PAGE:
Changing the Testing Conversation from Cost to Value

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The software testing business is in the grip of a commoditization trend in which enterprises routinely flip flop between vendors—vendors who are engaged in a race to the bottom on price. This trend introduces perverse incentives for service providers, undervalues skill, and places excessive emphasis on processes, tools, and methods. The result is a dumbing down of testing and the creation of testing services that are little more than placebos. Using examples drawn from three recent projects in the banking industry, Iain McCowatt explores the dynamics of commoditization and introduces a quality model that can be used for framing the value of testing services. As a testing vendor, learn how to pursue a differentiation strategy, shifting the emphasis of the testing conversation from cost to value; as a customer of testing, learn how to make informed decisions about the value of what you are buying; as a tester, learn how to buck the trend and find professional growth.

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Changing the Testing Conversation from Cost to Value

  1. 1. Changing the Testing Conversation from Cost to Value Why testing has become a commodity, and what you can do about it © Can Stock Photo Inc. / frenta Iain McCowatt http://exploringuncertainty.com iain@exploringuncertainty.com @imccowatt imccowatt
  2. 2. Introduction • What this presentation is • What this presentation is not
  3. 3. Project #1
  4. 4. Project #1 • • • • • An opportunity Staffing decisions Things start to unravel Micromanagement, master/slave Focus on process, KPIs galore • And ultimately…
  5. 5. Project #1 GAME OVER • This wasn’t the first testing vendor • Nor were they the last • There will be more
  6. 6. Commoditization: Introduction • Investopedia: – When a product becomes indistinguishable from others like it and consumers buy on price alone, it becomes a commodity
  7. 7. Commoditization: Where? • More common in the enterprise, particularly in organizations with global buying power • Endemic in the consulting industry • May be less common amongst software vendors
  8. 8. Commoditization: Origins • How to run fast: put one foot in front of the other, quickly • Who here could win Olympic gold?
  9. 9. Commoditization: Origins • A lot of people see testing like this: Test Plan Write scripts Execute Cycle 1 Execute Cycle 2 Execute Cycle 3 Sign off
  10. 10. Commoditization: Dynamics Demand for skilled testers Testing failures Collaboration Perceived as low skill Perceived as commodity Supply of cheap testing Supply of skilled testers Negative effect Choice of effect Demand for cheap testing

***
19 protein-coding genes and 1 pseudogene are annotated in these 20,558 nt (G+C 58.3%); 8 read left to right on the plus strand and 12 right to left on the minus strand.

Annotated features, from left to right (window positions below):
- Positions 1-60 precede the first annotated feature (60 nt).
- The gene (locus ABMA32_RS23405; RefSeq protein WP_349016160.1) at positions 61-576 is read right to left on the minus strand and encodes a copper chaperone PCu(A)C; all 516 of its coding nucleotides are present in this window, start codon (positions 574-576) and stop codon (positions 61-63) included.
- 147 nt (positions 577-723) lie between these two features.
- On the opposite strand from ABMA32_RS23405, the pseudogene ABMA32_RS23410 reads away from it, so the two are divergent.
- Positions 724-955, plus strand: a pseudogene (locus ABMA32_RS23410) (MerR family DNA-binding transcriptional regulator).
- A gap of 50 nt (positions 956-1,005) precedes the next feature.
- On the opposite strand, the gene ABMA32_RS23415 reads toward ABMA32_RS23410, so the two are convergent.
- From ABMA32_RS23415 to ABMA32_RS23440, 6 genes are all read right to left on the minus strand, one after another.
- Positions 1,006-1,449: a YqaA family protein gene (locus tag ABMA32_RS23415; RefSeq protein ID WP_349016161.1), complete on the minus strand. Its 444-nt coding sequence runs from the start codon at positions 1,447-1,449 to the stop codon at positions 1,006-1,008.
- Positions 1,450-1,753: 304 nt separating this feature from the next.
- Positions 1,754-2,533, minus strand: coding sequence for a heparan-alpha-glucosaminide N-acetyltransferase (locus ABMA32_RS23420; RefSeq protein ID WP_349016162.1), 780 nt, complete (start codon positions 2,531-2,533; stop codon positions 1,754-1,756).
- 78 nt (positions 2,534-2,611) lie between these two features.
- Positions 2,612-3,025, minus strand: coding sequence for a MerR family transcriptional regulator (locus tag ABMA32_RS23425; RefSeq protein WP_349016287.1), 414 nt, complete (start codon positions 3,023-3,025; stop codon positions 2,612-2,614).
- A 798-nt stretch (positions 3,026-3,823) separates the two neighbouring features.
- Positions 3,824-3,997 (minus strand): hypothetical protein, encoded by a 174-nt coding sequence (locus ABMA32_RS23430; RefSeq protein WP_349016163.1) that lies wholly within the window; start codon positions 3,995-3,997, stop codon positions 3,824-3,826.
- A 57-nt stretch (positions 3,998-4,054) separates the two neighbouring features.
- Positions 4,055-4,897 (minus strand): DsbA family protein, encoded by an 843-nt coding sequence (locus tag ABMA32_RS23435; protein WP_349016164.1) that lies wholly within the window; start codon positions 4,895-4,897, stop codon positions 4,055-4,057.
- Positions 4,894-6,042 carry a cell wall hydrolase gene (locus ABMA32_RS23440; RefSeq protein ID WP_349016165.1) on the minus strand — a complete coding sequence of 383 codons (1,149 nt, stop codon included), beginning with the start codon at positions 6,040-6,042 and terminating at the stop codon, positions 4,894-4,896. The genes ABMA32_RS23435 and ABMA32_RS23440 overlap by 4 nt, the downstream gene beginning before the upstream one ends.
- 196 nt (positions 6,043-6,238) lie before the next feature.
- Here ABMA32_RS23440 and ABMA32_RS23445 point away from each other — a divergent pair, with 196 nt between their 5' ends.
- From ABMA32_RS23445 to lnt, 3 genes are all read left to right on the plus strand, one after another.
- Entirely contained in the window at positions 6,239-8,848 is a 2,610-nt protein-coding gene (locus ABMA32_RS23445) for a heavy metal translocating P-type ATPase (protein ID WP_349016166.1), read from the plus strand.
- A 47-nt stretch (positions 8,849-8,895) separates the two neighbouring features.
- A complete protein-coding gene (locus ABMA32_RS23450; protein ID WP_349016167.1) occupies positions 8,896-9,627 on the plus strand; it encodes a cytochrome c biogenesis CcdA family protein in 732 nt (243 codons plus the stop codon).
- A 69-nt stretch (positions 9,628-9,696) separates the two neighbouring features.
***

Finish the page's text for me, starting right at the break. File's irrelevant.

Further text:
11. 11. Commoditization: Dynamics Vendor A competes on value Vendor A competes on price Vendor B competes on value Both stand to win long term relationships Customers get better testing Vendor B competes on price Vendor A: loses market share Vendor B: grows market share Vendor A: grows market share Vendor B: loses market share Race to the bottom: short term revenue, short term relationships Everyone loses
  12. 12. Commoditization: Consequences • • • • • • Master/Slave, chilling effects on collaboration Information starvation Fungibility and economic incentive to juniorize Focus on control, process and method Demand for skill suppressed …and ultimately the projects suffer
  13. 13. Project #2
  14. 14. Project #2 • • • • • What’s the problem? Your competition can do it cheaper No budget! If IBM said it, it must be true Let’s give it a try • That was a leap of faith, but…
  15. 15. Project #2 A Happy Client • A second year, a second release • A growing portfolio
  16. 16. Spot the Difference • This was not a commodity testing service. • But what was different? http://freear.org.uk/nick
  17. 17. Sources of Differentiation • People – Passion – Skill – Creativity • Relationships and trust • New ideas, new technologies • Location
  18. 18. NOT Sources of Differentiation • • • • • • Process Methodology, branded or otherwise Templates and other “accelerators” Tools and technology, unless new and unique ISO, CMMI etc. Just about anything easily replicated or at home in buzzword bingo
  19. 19. Project #3
  20. 20. Project #3 • • • • • Passion speaks volumes The managed service misnomer Early conversations, aspects of quality Where’s the code? Tests as experiments • Just getting started, but…
  21. 21. Project #3 The Future Looks Bright • Taking a very different approach predecessor • Building on a solid relationships • And pricing? Part of the conversation, but not defining it
  22. 22. Reframing the Conversation • We focus on software quality but rarely discuss the quality of testing • Perhaps a quality model might help? • This model formed part of the conversation on Project #3…
  23. 23. A Model of Testing Quality
  24. 24. What can you do?
  25. 25. Customer • Observe vendor behavior: are they interested in you and your problem? • Do they understand your problem? • Do they care? • Do they have any ideas? • Do they have the skills to deliver?
  26. 26. Vendor • Dare to be different • Sack the salesmen, consult • Be prepared to say “No”: – If they want it cheap, let them go somewhere else – Don’t follow anyone off a ledge • Education, education, education • Shared values => relationship => business worth doing
  27. 27. Tester • • • • Empowerment starts with YOU Don’t wait to be given a learning agenda Learn how to learn Learn anything and everything that might help you • Select, remix, invent
  28. 28. A Final Word • Commodity testing isn’t going anywhere: both demand and supply will remain • Some of us (vendors) are successfully exploiting this to build differentiated services • This shows there is a demand for something better • Skilled testers can find fulfilling roles
  29. 29. Questions?

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